A famous slice of musical history
At the height of the U.S. involvement in the Vietnam War, just a month after Neil Armstrong became the first person to walk on the moon, and just a week after the Manson murders took place in the Hollywood Hills, a crowd of half a million made their way to a muddy field beside a lake in the Catskill Mountains for what was to be a three-day festival of peace and music. No one could have known it at the time, but the Woodstock Music and Arts Fair, which began just after 5 p.m. on August 15, 1969, would become a generation-defining, cultural touchstone that, a half-century later, continues to resonate, fascinate, and inspire imitations.
So, what was it about Woodstock? Read on…
It started out as an investment opportunity
Ironically enough, the epic music festival that’s come to be known as “Woodstock” and which is synonymous with the 1960s counterculture, was organised by a group of four young men who pretty much epitomised anything but the counterculture:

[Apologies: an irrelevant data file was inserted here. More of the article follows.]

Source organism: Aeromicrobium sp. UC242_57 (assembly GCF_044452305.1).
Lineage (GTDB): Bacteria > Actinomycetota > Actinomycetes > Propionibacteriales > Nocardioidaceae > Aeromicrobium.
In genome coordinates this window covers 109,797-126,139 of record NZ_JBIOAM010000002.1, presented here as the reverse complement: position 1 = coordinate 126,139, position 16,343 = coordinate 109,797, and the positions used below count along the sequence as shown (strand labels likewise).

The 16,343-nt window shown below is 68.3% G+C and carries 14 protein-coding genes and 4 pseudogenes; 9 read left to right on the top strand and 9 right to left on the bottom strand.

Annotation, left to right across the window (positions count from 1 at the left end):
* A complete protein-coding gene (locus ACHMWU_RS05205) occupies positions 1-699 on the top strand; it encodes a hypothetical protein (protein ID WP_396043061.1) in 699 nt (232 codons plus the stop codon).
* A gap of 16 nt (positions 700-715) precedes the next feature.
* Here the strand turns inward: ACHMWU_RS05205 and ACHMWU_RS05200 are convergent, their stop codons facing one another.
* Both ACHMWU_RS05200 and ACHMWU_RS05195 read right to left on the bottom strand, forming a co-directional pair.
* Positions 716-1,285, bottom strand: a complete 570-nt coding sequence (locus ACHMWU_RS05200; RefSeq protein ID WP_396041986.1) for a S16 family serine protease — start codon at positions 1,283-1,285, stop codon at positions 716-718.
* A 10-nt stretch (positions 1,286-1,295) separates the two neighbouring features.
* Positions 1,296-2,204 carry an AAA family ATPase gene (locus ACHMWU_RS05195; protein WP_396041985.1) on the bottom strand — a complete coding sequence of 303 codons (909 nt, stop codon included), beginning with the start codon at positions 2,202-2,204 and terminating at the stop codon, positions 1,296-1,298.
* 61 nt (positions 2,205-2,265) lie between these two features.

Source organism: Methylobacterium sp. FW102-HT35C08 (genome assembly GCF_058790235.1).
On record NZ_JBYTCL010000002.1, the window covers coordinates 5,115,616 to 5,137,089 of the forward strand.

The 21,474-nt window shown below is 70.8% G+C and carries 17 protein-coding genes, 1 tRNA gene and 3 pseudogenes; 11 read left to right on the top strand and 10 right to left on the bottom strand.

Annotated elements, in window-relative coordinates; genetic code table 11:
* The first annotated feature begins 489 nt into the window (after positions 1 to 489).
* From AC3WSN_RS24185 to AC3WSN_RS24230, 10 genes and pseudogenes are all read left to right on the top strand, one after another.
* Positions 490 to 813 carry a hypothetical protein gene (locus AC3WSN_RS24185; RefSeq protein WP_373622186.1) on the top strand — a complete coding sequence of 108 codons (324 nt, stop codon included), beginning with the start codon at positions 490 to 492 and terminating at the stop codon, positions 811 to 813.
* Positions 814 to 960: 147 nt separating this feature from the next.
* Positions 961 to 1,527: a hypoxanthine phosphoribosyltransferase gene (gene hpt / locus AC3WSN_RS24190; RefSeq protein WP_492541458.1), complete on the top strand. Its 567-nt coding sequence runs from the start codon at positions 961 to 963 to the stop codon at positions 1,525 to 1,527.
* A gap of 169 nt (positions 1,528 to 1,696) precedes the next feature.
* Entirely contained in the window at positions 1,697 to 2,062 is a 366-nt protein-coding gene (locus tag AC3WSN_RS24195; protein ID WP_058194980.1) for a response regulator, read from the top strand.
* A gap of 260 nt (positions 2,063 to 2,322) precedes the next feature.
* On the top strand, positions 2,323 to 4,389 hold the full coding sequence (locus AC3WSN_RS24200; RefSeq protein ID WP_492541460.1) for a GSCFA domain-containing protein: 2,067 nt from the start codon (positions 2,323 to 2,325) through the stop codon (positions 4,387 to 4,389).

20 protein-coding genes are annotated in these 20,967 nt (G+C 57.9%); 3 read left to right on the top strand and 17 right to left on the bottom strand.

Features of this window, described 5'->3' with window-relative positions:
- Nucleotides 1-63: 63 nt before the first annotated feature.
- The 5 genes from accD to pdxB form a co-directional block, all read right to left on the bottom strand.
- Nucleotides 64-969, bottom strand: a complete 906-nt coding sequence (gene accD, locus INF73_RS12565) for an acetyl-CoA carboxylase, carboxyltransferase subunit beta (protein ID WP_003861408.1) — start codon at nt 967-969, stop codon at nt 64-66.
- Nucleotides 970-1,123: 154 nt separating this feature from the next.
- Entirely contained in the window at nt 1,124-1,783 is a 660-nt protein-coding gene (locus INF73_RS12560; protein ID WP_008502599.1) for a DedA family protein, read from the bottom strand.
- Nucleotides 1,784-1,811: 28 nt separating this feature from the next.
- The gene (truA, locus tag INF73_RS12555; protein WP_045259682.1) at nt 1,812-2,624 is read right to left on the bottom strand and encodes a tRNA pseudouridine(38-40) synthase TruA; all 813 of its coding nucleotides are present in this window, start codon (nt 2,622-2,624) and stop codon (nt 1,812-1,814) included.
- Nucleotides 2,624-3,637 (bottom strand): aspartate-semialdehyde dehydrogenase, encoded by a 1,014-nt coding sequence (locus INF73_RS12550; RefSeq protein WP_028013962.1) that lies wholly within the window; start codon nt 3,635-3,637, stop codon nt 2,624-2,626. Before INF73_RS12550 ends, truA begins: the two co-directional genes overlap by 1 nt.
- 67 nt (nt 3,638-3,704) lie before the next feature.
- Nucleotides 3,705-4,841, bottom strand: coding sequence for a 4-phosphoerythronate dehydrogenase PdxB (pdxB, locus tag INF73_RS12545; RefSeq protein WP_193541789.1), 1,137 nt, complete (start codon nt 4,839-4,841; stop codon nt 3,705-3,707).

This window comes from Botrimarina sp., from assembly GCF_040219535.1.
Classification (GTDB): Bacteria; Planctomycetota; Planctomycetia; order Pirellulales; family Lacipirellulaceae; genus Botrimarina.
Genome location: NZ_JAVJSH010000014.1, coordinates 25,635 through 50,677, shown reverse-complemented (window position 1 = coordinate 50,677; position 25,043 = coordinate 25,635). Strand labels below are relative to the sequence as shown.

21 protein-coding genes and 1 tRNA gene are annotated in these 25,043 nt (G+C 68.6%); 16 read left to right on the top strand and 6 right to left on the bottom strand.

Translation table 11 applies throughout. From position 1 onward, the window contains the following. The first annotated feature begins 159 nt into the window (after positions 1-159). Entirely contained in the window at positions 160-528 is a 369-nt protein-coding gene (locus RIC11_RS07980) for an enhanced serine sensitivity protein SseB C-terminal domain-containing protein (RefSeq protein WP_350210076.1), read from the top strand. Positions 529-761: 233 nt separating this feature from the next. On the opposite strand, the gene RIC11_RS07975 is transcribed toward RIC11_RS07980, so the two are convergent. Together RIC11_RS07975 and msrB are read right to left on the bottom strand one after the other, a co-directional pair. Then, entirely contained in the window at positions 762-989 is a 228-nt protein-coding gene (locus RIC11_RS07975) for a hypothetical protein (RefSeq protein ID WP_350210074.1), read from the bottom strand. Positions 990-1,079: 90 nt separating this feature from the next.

Capitol Records exec, Artie Kornfeld (left in photo)
Florida-based promotor, Michael Lang (middle in photo)
John Roberts and Joel Rosenman (right in photo) a couple of Ivy League-educated sons of wealthy families who were looking for an investment opportunity.
The original plan had nothing to do with a music festival
Lang and Kornfeld approached Roberts and Rosenman to invest in their dream of building a recording studio. However, the group quickly changed course, abandoning the idea of an indoor studio in favour of an outdoor music festival.